Revista Panamericana de Salud Pública
Print version ISSN 1020-4989
CARTER, Keith H.; HARRY, Bhiro P.; JEUNE, Michael and NICHOLSON, Devian. HIV risk perception, risk behavior, and seroprevalence among female commercial sex workers in Georgetown, Guyana. Rev Panam Salud Publica [online]. 1997, vol.2, n.4, pp. 238-246. ISSN 1020-4989. http://dx.doi.org/10.1590/S1020-49891997001000003.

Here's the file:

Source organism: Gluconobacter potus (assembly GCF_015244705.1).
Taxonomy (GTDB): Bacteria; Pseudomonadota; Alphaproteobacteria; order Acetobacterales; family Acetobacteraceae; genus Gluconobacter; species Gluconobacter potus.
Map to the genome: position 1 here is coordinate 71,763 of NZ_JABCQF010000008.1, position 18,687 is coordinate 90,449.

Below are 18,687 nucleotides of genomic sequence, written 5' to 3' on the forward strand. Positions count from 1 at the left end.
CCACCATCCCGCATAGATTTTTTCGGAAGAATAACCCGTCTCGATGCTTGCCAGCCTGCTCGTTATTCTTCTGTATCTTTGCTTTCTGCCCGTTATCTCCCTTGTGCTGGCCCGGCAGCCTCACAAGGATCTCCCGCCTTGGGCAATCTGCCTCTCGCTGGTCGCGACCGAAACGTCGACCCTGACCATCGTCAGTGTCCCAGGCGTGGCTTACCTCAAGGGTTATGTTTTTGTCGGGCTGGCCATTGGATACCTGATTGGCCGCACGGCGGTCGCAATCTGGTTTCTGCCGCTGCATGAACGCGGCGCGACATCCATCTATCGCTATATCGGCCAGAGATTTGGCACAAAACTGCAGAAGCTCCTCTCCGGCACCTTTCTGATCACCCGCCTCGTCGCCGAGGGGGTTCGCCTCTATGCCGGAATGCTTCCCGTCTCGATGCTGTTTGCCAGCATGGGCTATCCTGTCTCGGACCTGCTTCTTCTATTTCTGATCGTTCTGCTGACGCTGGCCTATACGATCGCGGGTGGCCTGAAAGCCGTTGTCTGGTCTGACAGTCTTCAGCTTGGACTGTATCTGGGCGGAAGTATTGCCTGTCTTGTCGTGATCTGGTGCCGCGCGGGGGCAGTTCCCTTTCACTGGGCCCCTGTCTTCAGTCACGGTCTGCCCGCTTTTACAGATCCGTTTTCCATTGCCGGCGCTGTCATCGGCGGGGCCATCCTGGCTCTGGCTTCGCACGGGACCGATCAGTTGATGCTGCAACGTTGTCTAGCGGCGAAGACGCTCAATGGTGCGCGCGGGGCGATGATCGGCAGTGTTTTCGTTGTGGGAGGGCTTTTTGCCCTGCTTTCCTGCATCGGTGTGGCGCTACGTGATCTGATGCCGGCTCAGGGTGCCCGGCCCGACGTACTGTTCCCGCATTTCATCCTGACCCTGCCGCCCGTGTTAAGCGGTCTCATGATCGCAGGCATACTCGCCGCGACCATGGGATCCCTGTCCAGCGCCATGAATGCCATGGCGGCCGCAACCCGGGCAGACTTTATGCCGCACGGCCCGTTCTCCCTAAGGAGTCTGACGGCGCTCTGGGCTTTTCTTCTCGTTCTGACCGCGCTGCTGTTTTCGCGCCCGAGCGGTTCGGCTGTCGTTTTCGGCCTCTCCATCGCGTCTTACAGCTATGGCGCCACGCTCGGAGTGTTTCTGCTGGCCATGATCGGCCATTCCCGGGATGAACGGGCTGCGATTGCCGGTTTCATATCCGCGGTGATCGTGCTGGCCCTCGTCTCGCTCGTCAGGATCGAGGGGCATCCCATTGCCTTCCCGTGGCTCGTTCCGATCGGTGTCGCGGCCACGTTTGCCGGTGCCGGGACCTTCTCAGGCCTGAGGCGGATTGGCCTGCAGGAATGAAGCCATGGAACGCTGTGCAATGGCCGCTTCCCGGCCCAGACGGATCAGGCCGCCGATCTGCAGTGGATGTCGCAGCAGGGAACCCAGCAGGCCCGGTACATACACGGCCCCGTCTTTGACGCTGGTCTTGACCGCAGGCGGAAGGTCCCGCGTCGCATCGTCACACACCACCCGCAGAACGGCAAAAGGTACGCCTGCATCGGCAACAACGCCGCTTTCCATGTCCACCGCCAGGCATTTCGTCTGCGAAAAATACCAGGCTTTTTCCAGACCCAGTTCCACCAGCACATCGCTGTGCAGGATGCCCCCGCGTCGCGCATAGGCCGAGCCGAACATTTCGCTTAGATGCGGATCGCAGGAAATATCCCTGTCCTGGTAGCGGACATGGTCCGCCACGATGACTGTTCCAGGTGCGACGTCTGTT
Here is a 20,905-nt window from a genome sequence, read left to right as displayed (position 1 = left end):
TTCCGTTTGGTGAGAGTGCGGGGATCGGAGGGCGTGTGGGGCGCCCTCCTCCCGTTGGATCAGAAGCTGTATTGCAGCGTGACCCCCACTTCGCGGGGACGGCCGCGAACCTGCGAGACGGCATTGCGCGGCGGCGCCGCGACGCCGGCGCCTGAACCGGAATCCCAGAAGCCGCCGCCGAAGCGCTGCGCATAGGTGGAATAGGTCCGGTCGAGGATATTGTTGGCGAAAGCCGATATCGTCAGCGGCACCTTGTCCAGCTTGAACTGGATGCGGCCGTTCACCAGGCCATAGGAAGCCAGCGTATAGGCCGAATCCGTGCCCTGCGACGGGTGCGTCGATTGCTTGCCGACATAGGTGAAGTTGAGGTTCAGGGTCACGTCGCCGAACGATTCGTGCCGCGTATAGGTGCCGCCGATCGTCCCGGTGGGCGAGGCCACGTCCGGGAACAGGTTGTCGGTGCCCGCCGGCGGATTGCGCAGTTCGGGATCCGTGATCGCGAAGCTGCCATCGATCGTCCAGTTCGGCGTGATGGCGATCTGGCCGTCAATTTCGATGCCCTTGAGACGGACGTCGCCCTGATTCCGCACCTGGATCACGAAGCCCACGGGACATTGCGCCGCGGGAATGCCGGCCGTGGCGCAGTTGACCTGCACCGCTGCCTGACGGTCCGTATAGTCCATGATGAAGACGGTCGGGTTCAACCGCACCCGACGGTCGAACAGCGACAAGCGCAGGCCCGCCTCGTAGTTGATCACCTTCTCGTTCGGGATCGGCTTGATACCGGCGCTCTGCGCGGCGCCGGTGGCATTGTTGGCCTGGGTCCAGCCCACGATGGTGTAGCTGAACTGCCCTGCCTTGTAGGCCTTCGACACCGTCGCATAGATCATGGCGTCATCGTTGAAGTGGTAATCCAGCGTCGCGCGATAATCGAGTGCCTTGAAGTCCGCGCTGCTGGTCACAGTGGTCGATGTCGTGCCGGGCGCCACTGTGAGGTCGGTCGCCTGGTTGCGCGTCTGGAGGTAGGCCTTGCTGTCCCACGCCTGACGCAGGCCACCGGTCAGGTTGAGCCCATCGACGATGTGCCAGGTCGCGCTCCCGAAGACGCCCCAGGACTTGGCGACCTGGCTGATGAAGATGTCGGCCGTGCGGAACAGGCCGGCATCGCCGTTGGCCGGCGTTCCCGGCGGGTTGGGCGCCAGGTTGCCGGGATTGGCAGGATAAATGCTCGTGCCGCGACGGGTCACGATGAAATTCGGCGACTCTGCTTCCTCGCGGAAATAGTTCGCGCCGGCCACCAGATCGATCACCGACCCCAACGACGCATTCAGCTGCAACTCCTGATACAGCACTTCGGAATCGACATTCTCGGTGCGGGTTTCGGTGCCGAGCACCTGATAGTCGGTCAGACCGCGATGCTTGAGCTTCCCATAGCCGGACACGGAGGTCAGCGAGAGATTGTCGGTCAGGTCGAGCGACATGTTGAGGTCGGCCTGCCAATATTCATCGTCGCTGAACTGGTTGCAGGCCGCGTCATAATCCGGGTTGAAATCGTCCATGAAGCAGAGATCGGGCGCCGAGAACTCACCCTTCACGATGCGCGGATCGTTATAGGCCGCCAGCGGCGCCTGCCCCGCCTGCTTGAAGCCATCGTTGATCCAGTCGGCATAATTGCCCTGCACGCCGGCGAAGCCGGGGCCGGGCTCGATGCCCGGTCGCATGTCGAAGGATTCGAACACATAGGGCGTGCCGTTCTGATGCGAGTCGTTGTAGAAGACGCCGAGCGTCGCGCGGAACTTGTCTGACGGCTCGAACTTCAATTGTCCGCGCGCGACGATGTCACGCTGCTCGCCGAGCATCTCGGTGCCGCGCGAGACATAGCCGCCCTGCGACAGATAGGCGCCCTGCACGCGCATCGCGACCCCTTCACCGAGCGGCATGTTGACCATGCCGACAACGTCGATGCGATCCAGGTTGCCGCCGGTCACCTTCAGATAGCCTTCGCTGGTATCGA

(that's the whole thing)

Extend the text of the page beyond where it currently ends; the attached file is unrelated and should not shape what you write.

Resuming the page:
A study of 108 female sex workers engaged in prostitution in Georgetown, Guyana, was made in April 1993. Based on interviews and procurement of blood samples, the study investigated relationships between HIV seroprevalences and AIDS knowledge, risk behaviors, client characteristics, and condom use. Street-walkers-as distinct from sex workers in bars, hotels, and Port Georgetown-tended to charge less, be worse off socioeconomically, and have clients who were similarly disadvantaged; they were therefore classified as belonging to a "lower" socioeconomic stratum, while the other workers were classified as belonging to a "higher" stratum. The overall HIV seroprevalence found among the sex workers was 25% (95%CI: 17%-33%). But the 50 subjects in the lower stratum had a relatively high seroprevalence (42%, as compared to 10% among those in the higher stratum), accounting for 21 of the 27 HIV-seropositive subjects. Reported patterns of client origins (Guyanese or foreign), worker willingness to have sex without a condom, and condom use by clients differed by stratum. Participants in the higher stratum were more disposed to having sex without a condom. The workers' knowledge of what causes AIDS and how HIV is transmitted was low in both strata; substantial numbers of workers said they had contracted a sexually transmitted disease within the past two years or were users of illicit drugs. Condom use is reportedly less common among Guyanese than foreign clients, suggesting a greater risk of contracting HIV from Guyanese clients or infecting Guyanese clients with it. The HIV seroprevalence among workers who said they had only Guyanese clients was statistically greater than the rate among those who said they had only foreign clients. The HIV seroprevalence among those reporting more than five clients per week was statistically greater than among those reporting fewer. HIV seropositivity was relatively high among the 12 workers who said they used cocaine. Overall, the findings supported the view that interventions targeted at female sex workers and their clients should be strengthened-more specifically, that concerted efforts should be made to intensify condom promotion, distribution, and social marketing; to improve STD services that provide treatment and counseling for female sex workers; and to increase educational activities among the workers' Guyanese clients.